Lee Malerich

September 2-October 14, 2022

Lee is a Midwesterner, born in Decatur, Illinois, who came south in the 1980s to take a job at Columbia College in Columbia, SC. She also taught at Coker College in Hartsville, SC and Orangeburg Calhoun Technical College in Orangeburg, SC.

Shortly after arriving in South Carolina, she won her first South Carolina Arts Commission  Fellowship in the area of Crafts. It was an easy introduction to the art community in the state and her studio work flourished. Working in narrative textiles, she documented her family and its growth and her battle with colon cancer. As far as subject matter, women's response to their lives was of the most interest. The work was like a visual discussion board.

Lee moved a 1939-built farmhouse in 2004 and renovating it required most of her  time and creativity. At the end of this period, she emerged with an interest in working with wooden windows, tongue and groove, and sanding in patterns. It took more than six years to retrain for the new medium. It was not until she was given a warehouse full of damaged chairs that the work began to evolve. The work now suggests ways of being and ways to look at the world.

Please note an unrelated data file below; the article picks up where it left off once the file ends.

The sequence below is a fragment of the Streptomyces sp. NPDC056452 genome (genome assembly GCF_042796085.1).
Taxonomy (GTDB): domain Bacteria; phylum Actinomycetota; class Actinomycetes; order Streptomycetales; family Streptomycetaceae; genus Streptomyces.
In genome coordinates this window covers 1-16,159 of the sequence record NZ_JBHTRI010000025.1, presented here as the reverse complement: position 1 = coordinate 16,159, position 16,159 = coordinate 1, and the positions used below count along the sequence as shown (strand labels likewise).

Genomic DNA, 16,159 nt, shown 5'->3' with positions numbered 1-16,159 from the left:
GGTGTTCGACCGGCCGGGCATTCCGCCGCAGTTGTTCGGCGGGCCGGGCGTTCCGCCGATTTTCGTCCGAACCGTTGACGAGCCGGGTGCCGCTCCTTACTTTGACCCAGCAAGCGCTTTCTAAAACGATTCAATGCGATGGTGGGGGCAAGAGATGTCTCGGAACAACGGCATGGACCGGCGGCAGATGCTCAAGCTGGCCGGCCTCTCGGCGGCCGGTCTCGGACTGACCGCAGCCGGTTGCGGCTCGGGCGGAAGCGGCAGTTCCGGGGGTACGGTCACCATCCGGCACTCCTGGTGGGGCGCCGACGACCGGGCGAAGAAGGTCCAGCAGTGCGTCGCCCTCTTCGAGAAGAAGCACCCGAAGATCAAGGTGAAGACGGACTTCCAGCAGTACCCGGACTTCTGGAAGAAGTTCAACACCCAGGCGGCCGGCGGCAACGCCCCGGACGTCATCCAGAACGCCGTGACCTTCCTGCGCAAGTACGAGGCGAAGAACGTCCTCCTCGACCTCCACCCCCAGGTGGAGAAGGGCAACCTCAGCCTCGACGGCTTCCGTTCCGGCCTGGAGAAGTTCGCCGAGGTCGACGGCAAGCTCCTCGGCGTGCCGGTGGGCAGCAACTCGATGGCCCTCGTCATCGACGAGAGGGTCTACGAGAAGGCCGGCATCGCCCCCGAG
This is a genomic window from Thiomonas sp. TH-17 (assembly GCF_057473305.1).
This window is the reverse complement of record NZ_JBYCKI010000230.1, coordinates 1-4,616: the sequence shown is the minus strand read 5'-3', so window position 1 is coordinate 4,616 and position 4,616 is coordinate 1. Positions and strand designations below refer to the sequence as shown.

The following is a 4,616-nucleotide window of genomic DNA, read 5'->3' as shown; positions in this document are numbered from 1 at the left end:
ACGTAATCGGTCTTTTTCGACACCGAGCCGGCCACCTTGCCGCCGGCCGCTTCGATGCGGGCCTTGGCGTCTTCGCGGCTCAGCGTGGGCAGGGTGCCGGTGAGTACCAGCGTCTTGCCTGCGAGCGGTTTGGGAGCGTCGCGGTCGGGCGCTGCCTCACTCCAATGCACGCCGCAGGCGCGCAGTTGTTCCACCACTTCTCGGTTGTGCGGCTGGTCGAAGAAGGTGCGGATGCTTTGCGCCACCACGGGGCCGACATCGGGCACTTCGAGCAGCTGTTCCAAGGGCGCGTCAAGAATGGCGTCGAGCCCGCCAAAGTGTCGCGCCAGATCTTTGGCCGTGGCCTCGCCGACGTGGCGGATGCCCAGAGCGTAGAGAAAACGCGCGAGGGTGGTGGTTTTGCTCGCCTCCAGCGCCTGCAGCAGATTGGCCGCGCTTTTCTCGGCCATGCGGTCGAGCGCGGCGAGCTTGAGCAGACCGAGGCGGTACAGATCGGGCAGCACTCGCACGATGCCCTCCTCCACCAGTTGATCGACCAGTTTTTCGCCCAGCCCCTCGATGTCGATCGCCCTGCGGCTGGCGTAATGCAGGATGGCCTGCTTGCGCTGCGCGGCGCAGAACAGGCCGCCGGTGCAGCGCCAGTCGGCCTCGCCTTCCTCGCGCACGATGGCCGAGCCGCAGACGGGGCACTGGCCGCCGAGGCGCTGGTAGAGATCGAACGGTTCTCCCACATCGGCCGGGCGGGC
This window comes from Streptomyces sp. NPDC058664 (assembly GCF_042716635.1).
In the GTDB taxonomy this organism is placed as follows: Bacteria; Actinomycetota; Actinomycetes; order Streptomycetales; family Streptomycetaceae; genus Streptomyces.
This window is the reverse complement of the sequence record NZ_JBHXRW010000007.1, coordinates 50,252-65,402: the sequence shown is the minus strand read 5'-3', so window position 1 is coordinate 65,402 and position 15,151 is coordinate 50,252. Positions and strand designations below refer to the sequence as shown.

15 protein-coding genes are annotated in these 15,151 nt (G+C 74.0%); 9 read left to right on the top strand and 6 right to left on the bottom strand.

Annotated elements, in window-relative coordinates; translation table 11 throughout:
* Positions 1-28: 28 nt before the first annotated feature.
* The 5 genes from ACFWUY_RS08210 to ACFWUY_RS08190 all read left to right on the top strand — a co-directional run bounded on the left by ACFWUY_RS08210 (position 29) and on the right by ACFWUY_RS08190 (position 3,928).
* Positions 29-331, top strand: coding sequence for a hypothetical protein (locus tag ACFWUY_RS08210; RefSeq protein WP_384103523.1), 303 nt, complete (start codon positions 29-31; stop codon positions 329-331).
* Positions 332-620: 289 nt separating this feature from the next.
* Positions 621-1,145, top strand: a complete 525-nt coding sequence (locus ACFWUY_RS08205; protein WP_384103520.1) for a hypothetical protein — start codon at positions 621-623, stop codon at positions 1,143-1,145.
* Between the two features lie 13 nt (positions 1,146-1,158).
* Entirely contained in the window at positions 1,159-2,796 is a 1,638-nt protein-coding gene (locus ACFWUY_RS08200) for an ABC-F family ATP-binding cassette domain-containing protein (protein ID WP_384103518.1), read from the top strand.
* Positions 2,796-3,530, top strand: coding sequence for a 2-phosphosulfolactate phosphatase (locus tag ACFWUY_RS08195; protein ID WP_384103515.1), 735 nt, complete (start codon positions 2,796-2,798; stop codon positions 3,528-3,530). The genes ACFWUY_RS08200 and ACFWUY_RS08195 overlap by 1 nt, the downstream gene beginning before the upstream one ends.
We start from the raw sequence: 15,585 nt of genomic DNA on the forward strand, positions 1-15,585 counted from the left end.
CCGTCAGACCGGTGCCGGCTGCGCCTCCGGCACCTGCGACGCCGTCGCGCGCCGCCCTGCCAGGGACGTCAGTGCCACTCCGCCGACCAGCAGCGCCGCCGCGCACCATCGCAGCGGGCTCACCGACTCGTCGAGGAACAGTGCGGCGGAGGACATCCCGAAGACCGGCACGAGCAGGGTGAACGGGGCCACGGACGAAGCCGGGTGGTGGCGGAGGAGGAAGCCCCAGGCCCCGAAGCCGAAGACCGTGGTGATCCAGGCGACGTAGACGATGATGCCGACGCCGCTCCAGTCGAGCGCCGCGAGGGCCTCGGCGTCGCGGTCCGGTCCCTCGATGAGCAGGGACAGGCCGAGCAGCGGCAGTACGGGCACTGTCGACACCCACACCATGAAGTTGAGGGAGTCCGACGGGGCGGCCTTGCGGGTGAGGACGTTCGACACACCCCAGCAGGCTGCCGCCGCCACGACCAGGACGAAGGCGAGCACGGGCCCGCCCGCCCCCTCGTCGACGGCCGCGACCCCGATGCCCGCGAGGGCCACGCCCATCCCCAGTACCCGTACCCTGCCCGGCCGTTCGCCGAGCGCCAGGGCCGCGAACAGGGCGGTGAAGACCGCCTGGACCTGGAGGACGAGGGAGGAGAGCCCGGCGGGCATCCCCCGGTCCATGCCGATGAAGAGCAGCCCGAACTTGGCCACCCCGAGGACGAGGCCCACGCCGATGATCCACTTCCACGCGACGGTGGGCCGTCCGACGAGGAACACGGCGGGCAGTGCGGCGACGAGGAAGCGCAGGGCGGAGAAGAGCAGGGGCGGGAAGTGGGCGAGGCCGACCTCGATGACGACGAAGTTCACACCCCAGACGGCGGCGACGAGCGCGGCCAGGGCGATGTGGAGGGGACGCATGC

The putting aside of one medium and taking up another was an exceedingly brutal period. Skills and techniques had to be learned and experience acquired. Starting over meant producing less skilled work. Student work, done by an experienced professional; that was the most unnerving aspect of this transformation. Drive counts more in this case than talent.

Slowly the work with wood started to mature and began to express feelings as readily as the former visual discussions. With the addition of colored pencil to the sculpture, the connection with the former textiles is complete.


Brief Statement about the Work

I work in layers, pierced by holes, enhanced by colors. The pieces are different on all sides, sometimes surprisingly. We are being patched up after experience. It is tough these days. My figures stand tall and vulnerable, legs braced for more social and physical insult.